Samantha Balaton-Chrimes is a Senior Lecturer in Politics at Deakin University (Melbourne, Australia).
Her work on statelessness is concerned with communities who are rendered stateless ‘at home’ because of identity-based discrimination, whether in law or bureaucratic practice. She investigates the practical avenues for remedying statelessness and the underlying marginalisation that causes it.
Her broader research program is concerned with enduring political questions about how difference and identity are negotiated in political communities, particularly postcolonial ones. As a political sociologist, she examines mechanisms through which such inequalities are manifest and contested, particularly bureaucracy and classification practices such as censuses and identity registration.
She has particular expertise in statelessness and marginalisation in Africa, and conducts comparative work with other postcolonial settings, including Australia. She is the author of the book ‘Ethnicity, Democracy and Citizenship in Africa: The Political Marginalisation of Kenya’s Nubians’, and numerous articles about citizenship, identity and recognition in Kenya and beyond. Her current book project, funded by an Australian Research Council grant, investigates how bureaucratic practices of ethnic classification shape political life, including access to citizenship, in Kenya.
Professor Susan Kneebone
Over the last decade Susan’s research, teaching and publications have focussed on forced migration, including refugees, statelessness and citizenship, in South East Asia (SEA). In 2006, she was awarded an ARC Linkage Grant: LP0667748; ‘Australia’s Response to Trafficking in Women: Towards a Model for the Regulation of Forced Migration in the Asia-Pacific Region’ (with Julie Debeljak and Bernadette McSherry). A second ARC Linkage Grant followed in 2009: LP0990168; ‘Delivering Effective Protection to Victims and Prevention of Human Trafficking in the Greater Mekong Sub-Region’. Additionally, in 2009 she received an ARC Discovery Grant as sole Chief Investigator: DP09844404; ‘Law, Governance and Regulation of Intra-Regional Labour Migration in South East Asia: An Agenda for Protection and Development’.
As a result of research conducted under these projects Susan has extensive experience researching in SEA. The issue of statelessness is a relevant vulnerability factor in human trafficking, especially regarding children of migrant workers and victims of forced marriage (as detailed in two reports arising under LP0990168). The issue of citizenship is important to understanding the rights of migrant workers. Susan’s current ARC Discovery Grant is directly relevant to these issues as it has a focus on the nationality and rights of children of marriage migrants, many of whom are stateless as a result of operation of laws. Through this project, her geographic focus extends to East Asia (Taiwan and South Korea) and her substantive focus statelessness and the rights of children.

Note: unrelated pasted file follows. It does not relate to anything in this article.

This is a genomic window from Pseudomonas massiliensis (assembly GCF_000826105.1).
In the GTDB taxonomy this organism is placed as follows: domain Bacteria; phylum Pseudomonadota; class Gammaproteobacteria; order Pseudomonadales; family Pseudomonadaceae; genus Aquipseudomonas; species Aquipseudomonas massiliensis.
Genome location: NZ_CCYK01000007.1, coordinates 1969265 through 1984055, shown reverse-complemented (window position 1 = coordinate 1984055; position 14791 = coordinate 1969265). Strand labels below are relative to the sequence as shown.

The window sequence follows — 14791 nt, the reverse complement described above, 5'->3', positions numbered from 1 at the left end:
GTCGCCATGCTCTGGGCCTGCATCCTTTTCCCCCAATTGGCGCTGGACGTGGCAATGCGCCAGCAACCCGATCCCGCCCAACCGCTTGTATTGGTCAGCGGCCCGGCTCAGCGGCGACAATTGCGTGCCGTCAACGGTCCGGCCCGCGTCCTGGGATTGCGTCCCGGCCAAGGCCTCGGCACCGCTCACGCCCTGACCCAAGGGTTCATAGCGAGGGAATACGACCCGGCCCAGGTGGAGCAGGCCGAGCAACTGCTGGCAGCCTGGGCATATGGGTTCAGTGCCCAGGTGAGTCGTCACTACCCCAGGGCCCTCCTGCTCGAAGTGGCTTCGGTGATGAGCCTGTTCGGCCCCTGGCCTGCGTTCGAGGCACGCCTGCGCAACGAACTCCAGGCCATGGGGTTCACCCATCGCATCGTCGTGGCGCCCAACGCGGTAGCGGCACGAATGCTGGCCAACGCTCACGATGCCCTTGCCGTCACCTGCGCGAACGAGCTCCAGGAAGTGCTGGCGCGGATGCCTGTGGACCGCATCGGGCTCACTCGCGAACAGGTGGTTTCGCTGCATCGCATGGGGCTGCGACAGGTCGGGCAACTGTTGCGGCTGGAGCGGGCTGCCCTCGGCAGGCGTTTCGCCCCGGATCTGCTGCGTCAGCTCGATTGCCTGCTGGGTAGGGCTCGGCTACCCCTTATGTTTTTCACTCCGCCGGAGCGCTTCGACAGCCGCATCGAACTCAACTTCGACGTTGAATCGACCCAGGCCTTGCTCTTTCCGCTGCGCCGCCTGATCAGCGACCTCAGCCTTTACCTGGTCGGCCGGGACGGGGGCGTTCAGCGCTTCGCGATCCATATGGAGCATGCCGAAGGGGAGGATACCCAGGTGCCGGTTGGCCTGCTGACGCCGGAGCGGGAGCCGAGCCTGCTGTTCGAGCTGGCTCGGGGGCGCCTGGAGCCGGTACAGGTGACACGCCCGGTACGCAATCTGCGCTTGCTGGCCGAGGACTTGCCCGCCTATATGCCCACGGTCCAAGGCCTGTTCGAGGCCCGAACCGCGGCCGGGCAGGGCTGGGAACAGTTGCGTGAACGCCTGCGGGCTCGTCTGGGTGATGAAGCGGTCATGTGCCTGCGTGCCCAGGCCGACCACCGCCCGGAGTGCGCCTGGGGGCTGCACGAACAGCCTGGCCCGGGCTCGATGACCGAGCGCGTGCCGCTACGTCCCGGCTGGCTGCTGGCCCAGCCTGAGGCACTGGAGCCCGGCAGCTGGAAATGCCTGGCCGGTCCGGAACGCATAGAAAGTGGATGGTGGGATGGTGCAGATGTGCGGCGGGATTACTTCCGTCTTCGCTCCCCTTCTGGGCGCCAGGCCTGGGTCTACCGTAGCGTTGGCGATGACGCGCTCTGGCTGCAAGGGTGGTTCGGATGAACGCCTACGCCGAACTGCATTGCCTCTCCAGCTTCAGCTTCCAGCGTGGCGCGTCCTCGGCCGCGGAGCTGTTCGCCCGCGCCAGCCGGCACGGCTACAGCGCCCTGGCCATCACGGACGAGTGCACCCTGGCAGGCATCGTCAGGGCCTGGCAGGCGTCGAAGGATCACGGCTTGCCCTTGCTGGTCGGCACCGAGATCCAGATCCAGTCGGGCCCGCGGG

Jayani is a lecturer with the Melbourne School of Government and currently in the final stages of her PhD. She has a BA(Hons)/LLB(Hons) from Monash University and an LLM (Legal Theory) from New York University. Her research methodologies are primarily from political philosophy, constitutional theory and social theory. She is interested in applying these methodologies to law, politics and public policy, with a particular focus on institutional change, social justice and political leadership. Before joining the University of Melbourne in January 2019, she taught a wide range of subjects at Monash University in both the Law and Arts (philosophy) faculties. Last year she was a Kathleen Fitzpatrick visiting fellow with Professor Adrienne Stone's Laureate Program in Comparative Constitutional Law at the Melbourne Law School.
Professor John Tobin
Professor John Tobin is the Francine McNiff Chair in International Human Rights Law at Melbourne Law School. He is an internationally recognised expert in human rights with special expertise in children’s rights. In 2010, he was awarded the Barbara Falk Award for Teaching Excellence by the University of Melbourne and in 2011 he was awarded a national citation for outstanding contribution to student learning in the area of human rights. Professor Tobin’s expertise with respect to children’s rights has particular salience for the Centre in light of the fact that UNHCR estimates that there is a stateless child being born at least every 10 minutes, and observes that the effects of being born stateless are profound especially in terms of access to the most basic of human rights such as medical care. Therefore, research and advocacy with regard to the link between children’s rights and statelessness is essential to finding solutions to statelessness. More information...